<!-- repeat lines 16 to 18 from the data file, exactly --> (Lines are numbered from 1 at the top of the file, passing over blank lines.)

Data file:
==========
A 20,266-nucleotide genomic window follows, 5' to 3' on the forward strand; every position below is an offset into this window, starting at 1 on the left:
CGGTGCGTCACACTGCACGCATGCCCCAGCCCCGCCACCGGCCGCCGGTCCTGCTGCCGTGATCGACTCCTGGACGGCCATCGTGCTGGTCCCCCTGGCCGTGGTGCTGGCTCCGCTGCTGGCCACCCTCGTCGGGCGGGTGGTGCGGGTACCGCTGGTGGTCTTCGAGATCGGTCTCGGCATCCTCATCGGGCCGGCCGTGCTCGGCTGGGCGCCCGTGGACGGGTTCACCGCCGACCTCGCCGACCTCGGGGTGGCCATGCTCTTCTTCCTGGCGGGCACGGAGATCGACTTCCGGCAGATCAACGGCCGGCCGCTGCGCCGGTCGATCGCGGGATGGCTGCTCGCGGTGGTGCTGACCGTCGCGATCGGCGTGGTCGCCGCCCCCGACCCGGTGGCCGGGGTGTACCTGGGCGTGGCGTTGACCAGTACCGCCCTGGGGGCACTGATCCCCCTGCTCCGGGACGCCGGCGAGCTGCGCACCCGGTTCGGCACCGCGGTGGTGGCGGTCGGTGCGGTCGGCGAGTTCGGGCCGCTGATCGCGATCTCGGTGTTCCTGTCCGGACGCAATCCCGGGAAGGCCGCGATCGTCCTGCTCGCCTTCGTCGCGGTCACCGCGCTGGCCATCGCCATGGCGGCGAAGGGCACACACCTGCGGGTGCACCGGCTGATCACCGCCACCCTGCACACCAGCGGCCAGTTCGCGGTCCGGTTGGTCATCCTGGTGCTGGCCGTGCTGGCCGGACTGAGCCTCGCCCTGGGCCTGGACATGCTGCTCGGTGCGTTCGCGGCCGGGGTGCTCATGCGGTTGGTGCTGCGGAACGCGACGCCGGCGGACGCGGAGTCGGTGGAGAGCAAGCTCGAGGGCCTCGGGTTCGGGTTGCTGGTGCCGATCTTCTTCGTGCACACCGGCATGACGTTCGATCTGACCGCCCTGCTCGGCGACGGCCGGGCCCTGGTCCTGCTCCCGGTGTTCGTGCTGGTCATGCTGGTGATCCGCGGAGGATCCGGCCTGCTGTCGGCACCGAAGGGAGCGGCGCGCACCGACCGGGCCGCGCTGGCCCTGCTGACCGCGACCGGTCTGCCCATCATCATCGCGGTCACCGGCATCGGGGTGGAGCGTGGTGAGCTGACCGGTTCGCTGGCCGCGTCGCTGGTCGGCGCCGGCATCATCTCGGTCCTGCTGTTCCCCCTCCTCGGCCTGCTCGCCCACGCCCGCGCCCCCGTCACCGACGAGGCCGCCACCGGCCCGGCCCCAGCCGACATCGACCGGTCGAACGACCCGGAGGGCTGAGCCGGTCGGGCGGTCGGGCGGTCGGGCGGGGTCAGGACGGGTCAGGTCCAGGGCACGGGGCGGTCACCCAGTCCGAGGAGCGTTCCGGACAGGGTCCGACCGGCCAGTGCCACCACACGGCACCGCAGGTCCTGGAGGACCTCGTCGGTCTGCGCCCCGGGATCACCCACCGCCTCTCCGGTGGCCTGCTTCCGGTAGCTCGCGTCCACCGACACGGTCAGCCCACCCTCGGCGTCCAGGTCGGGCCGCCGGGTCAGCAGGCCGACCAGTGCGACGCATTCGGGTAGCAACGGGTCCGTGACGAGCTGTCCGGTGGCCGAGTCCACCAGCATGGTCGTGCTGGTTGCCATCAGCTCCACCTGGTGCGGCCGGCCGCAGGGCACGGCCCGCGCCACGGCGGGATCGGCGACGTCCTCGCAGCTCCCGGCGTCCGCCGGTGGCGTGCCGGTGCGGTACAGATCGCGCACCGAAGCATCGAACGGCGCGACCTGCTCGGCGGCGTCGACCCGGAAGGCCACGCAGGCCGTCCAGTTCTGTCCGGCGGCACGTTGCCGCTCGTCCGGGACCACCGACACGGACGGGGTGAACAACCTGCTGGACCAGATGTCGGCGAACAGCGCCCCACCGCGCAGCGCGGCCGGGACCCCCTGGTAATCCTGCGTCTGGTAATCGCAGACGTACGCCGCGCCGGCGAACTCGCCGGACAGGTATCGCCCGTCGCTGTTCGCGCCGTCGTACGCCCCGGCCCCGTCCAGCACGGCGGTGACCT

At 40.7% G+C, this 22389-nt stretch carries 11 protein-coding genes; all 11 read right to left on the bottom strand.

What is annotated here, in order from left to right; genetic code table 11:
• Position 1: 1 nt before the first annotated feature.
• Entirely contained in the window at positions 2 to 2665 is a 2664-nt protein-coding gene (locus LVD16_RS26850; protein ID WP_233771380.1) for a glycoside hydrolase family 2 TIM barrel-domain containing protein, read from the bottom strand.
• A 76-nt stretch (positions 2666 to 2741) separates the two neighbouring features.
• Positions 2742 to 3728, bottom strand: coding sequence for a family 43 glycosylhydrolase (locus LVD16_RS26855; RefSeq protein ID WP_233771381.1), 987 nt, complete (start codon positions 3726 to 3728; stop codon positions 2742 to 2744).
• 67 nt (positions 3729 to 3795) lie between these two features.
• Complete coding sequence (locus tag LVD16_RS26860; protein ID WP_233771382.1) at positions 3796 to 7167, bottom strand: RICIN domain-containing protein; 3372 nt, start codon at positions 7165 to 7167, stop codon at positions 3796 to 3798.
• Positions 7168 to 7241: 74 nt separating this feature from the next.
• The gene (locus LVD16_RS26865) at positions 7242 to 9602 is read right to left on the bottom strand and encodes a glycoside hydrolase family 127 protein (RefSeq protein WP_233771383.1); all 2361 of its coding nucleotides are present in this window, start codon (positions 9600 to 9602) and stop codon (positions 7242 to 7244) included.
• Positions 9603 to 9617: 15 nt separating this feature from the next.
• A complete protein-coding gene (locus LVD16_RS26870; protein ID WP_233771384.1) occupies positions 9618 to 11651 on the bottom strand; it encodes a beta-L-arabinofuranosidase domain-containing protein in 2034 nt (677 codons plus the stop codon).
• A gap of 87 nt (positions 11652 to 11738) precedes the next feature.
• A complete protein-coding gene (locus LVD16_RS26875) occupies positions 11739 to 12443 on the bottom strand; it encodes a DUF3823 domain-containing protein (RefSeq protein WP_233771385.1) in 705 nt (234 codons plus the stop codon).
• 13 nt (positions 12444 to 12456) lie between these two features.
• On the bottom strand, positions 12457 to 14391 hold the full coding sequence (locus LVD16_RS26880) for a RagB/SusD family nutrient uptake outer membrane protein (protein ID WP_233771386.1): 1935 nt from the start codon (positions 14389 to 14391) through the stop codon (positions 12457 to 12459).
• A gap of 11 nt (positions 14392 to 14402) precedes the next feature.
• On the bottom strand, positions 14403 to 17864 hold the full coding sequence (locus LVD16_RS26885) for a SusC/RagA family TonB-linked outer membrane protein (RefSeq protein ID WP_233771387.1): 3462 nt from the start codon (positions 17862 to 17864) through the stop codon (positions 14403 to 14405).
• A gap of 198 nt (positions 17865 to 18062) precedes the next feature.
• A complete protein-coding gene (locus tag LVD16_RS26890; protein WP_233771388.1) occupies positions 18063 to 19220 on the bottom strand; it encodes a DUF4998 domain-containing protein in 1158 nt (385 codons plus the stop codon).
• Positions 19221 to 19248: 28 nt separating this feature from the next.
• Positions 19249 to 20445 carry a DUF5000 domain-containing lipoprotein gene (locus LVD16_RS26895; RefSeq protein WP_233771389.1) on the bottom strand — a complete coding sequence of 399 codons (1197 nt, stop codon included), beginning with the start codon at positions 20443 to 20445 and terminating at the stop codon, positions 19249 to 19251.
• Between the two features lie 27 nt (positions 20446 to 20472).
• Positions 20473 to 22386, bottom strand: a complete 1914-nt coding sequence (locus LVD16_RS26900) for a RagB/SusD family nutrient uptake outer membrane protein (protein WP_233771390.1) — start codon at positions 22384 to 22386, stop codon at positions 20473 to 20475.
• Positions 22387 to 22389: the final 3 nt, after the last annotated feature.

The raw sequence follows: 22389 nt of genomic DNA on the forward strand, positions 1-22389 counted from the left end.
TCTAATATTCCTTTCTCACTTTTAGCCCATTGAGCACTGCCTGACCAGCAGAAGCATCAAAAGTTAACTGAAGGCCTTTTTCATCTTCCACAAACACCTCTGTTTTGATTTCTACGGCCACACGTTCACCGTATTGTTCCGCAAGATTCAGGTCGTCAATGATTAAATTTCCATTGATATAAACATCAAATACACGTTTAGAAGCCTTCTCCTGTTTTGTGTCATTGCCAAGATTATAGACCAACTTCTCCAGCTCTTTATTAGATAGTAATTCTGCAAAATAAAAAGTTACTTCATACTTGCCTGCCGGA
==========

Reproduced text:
• A complete protein-coding gene (locus LVD16_RS26875) occupies positions 11739 to 12443 on the bottom strand; it encodes a DUF3823 domain-containing protein (RefSeq protein WP_233771385.1) in 705 nt (234 codons plus the stop codon).
• 13 nt (positions 12444 to 12456) lie between these two features.
• On the bottom strand, positions 12457 to 14391 hold the full coding sequence (locus LVD16_RS26880) for a RagB/SusD family nutrient uptake outer membrane protein (protein ID WP_233771386.1): 1935 nt from the start codon (positions 14389 to 14391) through the stop codon (positions 12457 to 12459).